The roles of specific dietary fatty acids with respect to general health and atherosclerotic cardiovascular disease (ASCVD) have been thoroughly elucidated. It has been long acknowledged that omega-3 polyunsaturated fatty acids (omega-3s) can have prominent roles towards attenuation of hyperlipidemias, inflammation and ASCVD. With pharmaceutical competition in the “fish oil” market, specific prescriptive (Rx) omega-3 formulations are recommended over now taboo high quality fish oil products.
Much epidemiologic data indicate that consumption of oily fish or fish oil appears to promote general health and decreased incidence of cardiovascular disease. Many, but not all, large randomized controlled trials indicate beneficial effects of fish oils in patients with prior coronary artery disease, stroke, or major vascular events. Omega-3s decrease the levels of VLDL TG, cholesterol and apoB via lower hepatic secretion and enhanced clearance (lipolysis).
Hypercholesterolemia with elevated LDL-C has been long held as the primary lipid risk factor for ASCVD, but small dense LDL (sdLDL) and oxidized LDL (oxLDL) have emerged as the more granular lipoprotein culprits. Statin drugs certainly increase LDL (apo B) clearance, appear to have vascular protective anti-oxidant effects, and may contribute to decreased hepatic synthesis and secretion of apo B. However, statins have very little if any impact on sdLDL since they don’t effectively lower plasma TG.
Cold water fish oils are rich in eicosapentaenoic acid (EPA) and docosahexaenoic acid (DHA), and ethyl esters and carboxylic acid forms of those omega-3s have recently been developed as drugs. Highly purified Rx omega-3 formulations at doses of 4 g/day 9 (EPA+DHA, ethyl esters) have recently been recommended for significant reduction in plasma TG, and further reduction in plasma cholesterol for patients on “moderate high intensity” statin therapy. However based on recent pharmaceutical trials, superiority has been touted for an EPA only formulation. That suggestion is tenuous and inconsistent with a crossover study in which 2.7 gm/day EPA verses DHA were given for 10 weeks. Both EPA and DHA markedly lowered plasma TG, but DHA actually elicited greater lowering of sdLDL, and increased turnover of LDL (apoB). Further, the DHA only formulation did not significantly increase LDL-C as propagated in the literature. Regardless of hypolipidemic effects, combined Rx EPA+DHA formulations have been reported to be associated with statistically increased atrial fibrillation (vs. corn oil). It should be noted that all of the Rx omega-3 clinical trials included only patients with high (>200 mg/dL) to very high (500-1,500 mg/dL) plasma TG, and almost all patients were taking statin drugs.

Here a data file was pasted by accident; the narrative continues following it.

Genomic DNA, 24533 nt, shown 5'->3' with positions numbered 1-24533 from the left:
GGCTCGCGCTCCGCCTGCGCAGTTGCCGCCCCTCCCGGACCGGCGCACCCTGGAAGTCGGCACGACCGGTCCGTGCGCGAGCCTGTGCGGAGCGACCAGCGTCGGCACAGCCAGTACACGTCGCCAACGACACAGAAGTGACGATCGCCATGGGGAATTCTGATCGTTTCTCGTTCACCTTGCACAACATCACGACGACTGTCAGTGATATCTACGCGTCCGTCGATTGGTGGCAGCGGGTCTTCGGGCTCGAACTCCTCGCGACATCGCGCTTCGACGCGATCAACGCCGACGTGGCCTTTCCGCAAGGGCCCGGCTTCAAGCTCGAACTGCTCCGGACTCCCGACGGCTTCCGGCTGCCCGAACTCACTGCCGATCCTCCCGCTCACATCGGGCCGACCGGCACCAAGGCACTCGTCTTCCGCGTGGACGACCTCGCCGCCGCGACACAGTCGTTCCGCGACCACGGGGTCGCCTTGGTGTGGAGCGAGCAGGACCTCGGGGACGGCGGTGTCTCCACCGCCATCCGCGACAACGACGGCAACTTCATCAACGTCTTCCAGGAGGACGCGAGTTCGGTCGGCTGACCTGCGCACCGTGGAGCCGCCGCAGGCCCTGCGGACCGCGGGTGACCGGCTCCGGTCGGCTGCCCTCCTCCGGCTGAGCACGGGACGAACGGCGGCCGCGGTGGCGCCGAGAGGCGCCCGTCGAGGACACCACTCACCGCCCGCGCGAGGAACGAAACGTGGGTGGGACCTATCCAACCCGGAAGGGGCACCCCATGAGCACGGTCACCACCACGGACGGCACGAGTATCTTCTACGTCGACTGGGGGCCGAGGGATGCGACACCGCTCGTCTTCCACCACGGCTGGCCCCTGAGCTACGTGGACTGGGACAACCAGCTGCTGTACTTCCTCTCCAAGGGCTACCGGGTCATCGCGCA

An abundance of patients today present with metabolic inflexibility, excessive visceral adiposity and Metabolic syndrome- without familial hyperlipidemia. In those conditions, elevated plasma free fatty acids are associated with moderately elevated plasma TG levels due to increased hepatic TG secretion and compromised TG clearance. Traditional use of high quality fish oil, along with lifestyle changes, and perhaps niacin, have great potential for attenuating such hypertriglyceridemia and dyslipoproteinemia. However, for patients with more severe hyperlipidemias despite non-pharmaceutical intervention and statin therapy, an Rx omega-3 product might be appropriate. Currently it seems extreme to advise against use of high quality fish oil, or Rx omega-3 preparations containing both EPA and DHA.